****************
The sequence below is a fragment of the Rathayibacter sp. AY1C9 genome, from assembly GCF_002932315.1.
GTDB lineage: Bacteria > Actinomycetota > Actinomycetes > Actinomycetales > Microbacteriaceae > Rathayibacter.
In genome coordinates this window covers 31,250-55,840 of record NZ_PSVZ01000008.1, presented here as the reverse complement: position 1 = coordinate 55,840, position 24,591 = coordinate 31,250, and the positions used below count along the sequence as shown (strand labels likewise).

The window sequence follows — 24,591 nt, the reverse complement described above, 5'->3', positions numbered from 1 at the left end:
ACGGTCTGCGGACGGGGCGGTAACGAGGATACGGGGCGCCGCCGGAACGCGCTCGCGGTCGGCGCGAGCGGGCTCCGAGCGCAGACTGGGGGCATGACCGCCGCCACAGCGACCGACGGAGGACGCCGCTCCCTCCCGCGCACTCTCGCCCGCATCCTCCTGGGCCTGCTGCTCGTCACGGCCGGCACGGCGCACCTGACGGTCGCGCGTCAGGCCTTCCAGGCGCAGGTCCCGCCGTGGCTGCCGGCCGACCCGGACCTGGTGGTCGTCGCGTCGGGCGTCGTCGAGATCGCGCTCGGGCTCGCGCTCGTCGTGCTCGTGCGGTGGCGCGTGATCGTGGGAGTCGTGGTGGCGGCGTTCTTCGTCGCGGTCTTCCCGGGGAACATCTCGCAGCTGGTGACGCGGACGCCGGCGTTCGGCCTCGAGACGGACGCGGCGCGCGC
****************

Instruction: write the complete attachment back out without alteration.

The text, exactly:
The sequence below is a fragment of the Rathayibacter sp. AY1C9 genome, from assembly GCF_002932315.1.
GTDB lineage: Bacteria > Actinomycetota > Actinomycetes > Actinomycetales > Microbacteriaceae > Rathayibacter.
In genome coordinates this window covers 31,250-55,840 of record NZ_PSVZ01000008.1, presented here as the reverse complement: position 1 = coordinate 55,840, position 24,591 = coordinate 31,250, and the positions used below count along the sequence as shown (strand labels likewise).

The window sequence follows — 24,591 nt, the reverse complement described above, 5'->3', positions numbered from 1 at the left end:
ACGGTCTGCGGACGGGGCGGTAACGAGGATACGGGGCGCCGCCGGAACGCGCTCGCGGTCGGCGCGAGCGGGCTCCGAGCGCAGACTGGGGGCATGACCGCCGCCACAGCGACCGACGGAGGACGCCGCTCCCTCCCGCGCACTCTCGCCCGCATCCTCCTGGGCCTGCTGCTCGTCACGGCCGGCACGGCGCACCTGACGGTCGCGCGTCAGGCCTTCCAGGCGCAGGTCCCGCCGTGGCTGCCGGCCGACCCGGACCTGGTGGTCGTCGCGTCGGGCGTCGTCGAGATCGCGCTCGGGCTCGCGCTCGTCGTGCTCGTGCGGTGGCGCGTGATCGTGGGAGTCGTGGTGGCGGCGTTCTTCGTCGCGGTCTTCCCGGGGAACATCTCGCAGCTGGTGACGCGGACGCCGGCGTTCGGCCTCGAGACGGACGCGGCGCGCGC